IDLES use their brute force and newfound mastery of nuance and subtlety to share their passion, vitriol, and, ultimately, joy with an enraptured Brixton Academy crowd.
Gigs, they say, should start with a bang. Literal pyrotechnics, epic walk-on music, a high-speed hit song, even a straightforward city-based greeting are all designed to grab an audience’s attention right away.
Someone forgot to tell IDLES. Or the band just didn’t listen. Either way, they’ve come up with something even more effective.
They stroll on to a barely lit stage and launch into a slow, repetitive bass groove punctuated by an occasional chiming guitar riff. Someone waves. Joe Talbot jumps on the spot once or twice. After what seems like five minutes, he starts singing. “It was February,” he croons as slowly as the music of MT 420 RR builds and builds and builds. The tension keeps pace, only released as the drums kick in and Talbot bellows repeatedly “Are you ready for the storm?”
The question’s rhetorical of course. The 5,000 fans hanging on every guttural roar and chest thump have clearly been ready since these Brixton Academy shows were originally announced back in August 2020. They’re so ready that, even with Covid checks in place, the venue’s just about full a whole hour before the headliners take the stage.
The support acts not only make the most of the turnout, they revel in the ever-building sense of anticipation. Wych Elm’s emotional, grunge-tinged confessions take on an urgency far beyond the studio recordings, adding further grit to their early ’90s vibe (Hole meets Nirvana by way of Pixies, if you’re feeling reductive).
Similarly, Wet Leg bulk out the sound of their quirky indie anthems without ever losing any of the idiosyncrasies. Backed by a touring drummer, bassist, and guitarist/keyboard player, singer-guitarists Rhian Teasdale and Hester Chambers look and sound supremely confident. Seemingly unfazed by all the attention and expectation heaped on them despite releasing just four tracks, the Isle Of Wight duo bounce through eight impossibly irresistible songs.
Wet Dream bops like a ’60s pop hit, complete with that unmistakably retro drum fill, behind Teasdale’s typically cheeky vocal. The angular Oh No sounds more jagged and playful on stage. Too Late Now shimmers and grooves, exploding into glorious technicolor after an impressively high-speed deadpan run through a mouthful-and-a-half verse. Of the unreleased songs, the slow singalong Supermarket and loud-quiet jangle Angelica are obvious standouts. But it’s Chaise Longue that gets all the glory. The one that started it all (2.5 million views and counting on YouTube), is greeted with the cheers and mass singing usually reserved for a headliner, right down to a sea of voices shouting the signature “what?” in unison. Teasdale and Chambers can’t help but laugh.
Talbot’s joy isn’t as obvious (“My face may not show it, but I’m very happy,” he declares after a particularly brutal Mother), but it’s just as contagious — and even more cathartic. It’s there in the audience’s high-energy workout during a soul-shaking Mr Motivator. It’s there as the fans rush to the front to join the mosh pits as Never Fight A Man With A Perm begins and Talbot asks: “Are you ready to look after each other?”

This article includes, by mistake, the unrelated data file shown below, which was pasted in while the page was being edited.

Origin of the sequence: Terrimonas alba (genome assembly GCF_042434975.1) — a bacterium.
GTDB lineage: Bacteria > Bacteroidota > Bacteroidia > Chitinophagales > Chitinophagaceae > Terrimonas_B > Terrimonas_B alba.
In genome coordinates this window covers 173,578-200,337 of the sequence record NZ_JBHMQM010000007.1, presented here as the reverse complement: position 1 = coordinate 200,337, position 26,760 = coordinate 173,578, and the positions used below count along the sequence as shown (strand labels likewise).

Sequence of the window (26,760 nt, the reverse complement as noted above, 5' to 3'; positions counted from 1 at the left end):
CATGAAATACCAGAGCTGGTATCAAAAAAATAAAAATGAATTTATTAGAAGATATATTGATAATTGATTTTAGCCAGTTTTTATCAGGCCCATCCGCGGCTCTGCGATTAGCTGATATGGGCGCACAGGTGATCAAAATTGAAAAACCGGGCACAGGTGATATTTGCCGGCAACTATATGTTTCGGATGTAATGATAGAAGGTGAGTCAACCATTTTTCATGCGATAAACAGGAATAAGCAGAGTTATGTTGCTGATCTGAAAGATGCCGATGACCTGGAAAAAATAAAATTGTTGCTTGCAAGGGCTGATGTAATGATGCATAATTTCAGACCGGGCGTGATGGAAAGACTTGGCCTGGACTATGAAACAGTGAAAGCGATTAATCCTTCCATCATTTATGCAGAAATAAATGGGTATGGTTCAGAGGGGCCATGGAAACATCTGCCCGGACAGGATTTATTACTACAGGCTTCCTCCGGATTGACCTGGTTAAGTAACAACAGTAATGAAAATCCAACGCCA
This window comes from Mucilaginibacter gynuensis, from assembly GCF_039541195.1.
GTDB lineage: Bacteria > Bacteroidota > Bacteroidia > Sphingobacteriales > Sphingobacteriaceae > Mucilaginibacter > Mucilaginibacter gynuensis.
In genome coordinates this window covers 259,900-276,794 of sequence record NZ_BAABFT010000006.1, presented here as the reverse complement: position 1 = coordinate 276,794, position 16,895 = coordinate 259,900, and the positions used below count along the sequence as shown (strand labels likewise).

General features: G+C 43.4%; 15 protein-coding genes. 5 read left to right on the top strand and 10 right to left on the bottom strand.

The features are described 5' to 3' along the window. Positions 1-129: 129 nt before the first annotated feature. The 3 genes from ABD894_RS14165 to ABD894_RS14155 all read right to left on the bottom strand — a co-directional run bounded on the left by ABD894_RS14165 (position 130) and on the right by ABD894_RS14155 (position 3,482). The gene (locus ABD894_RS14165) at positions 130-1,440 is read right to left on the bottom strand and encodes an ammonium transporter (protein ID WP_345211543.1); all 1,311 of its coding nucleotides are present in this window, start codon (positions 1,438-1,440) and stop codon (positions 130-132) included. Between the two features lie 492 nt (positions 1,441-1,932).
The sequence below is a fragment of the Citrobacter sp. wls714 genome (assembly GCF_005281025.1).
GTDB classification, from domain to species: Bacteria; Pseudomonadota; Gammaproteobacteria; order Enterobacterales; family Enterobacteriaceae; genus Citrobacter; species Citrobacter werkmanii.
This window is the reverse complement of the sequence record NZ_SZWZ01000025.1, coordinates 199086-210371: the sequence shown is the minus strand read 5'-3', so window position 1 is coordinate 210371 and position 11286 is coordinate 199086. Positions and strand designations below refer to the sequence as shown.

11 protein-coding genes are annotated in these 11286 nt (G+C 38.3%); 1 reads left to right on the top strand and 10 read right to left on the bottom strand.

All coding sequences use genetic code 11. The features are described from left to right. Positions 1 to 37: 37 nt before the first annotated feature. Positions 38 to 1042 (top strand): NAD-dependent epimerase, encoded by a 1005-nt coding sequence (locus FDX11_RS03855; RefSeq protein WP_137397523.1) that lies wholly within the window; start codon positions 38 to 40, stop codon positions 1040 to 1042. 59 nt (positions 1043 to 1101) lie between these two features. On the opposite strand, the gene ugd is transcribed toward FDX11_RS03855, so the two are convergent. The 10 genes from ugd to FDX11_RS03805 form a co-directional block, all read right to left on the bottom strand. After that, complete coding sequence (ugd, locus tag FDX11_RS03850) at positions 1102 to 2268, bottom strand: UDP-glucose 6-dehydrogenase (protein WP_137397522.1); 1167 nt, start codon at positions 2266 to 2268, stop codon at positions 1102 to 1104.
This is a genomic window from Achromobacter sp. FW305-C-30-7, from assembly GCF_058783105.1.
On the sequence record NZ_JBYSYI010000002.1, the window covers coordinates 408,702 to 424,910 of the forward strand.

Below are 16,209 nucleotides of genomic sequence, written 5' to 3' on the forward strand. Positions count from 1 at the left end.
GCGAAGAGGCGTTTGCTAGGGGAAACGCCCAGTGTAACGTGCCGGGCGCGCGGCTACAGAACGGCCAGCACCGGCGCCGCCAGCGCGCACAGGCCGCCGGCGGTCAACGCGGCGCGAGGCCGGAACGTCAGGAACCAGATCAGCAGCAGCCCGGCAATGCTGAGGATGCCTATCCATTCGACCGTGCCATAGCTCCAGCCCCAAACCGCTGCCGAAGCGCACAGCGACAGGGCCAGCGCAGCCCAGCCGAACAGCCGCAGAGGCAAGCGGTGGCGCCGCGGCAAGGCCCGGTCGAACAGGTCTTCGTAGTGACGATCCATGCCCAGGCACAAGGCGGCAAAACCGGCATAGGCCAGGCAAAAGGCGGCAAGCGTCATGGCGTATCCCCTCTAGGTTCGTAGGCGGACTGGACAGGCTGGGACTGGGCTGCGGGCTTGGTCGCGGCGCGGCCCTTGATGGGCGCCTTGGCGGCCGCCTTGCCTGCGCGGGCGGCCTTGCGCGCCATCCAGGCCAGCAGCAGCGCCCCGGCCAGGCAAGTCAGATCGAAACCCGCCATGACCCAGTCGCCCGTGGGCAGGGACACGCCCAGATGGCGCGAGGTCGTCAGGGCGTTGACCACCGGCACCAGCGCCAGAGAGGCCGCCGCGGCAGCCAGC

It’s there when the singer gets the sweaty masses in the stalls to crouch and then leap up en masse during a rare moment of quiet in the raging I’m Scum, before he jokingly draws a comparison to Kaiser Chiefs.
It’s definitely there in the fist-raised “Yeah, yeah, yeah, yeah, ah, ah, ah, ah” during the celebration of immigrants, Danny Nedelko.
As ever, the joy and catharsis are paired with body rattling volume levels, contrasted with undiluted vitriol, and Trojan-horsed with lyrical themes as diverse as mental health, toxic masculinity, the NHS, class struggle, addiction, capitalism, and grief.
What’s different are the texture and nuance the new songs bring to the show. Yes, Idles still can (and do) wreck their way through tracks like 1049 Gotho with all the subtlety of a sledgehammer. But latest album CRAWLER explores the light and shade first suggested by setlist staple Collider back in 2018.
Yes, the ferocious Crawl! easily holds its own against musical brutes like Samaritans, but The Wheel contributes a swampy groove and what’s destined to be a future call and response with the audience (“Can I get a hallelujah?”). The swaying Beachland Ballroom not only approximates a waltz (with added guitar stabs and a booming crescendo); it comes with a mirror ball to offset the neons and harsh strobes preferred by the lighting designers.
Car Crash introduces distorted hip-hop-phrased vocals, dark synths, and a droning electro bassline. The tender Progress, mainly guitar and voice, is the closest IDLES have come to a ballad. And The End, which fittingly closes the show, masterfully dilutes the band’s piledriving impulses with a particularly strong melody and a frankly elegant chorus that declares “Life is beautiful”.
Watching Talbot still giving it his all, lifted by the audience’s voices, it’s hard to disagree.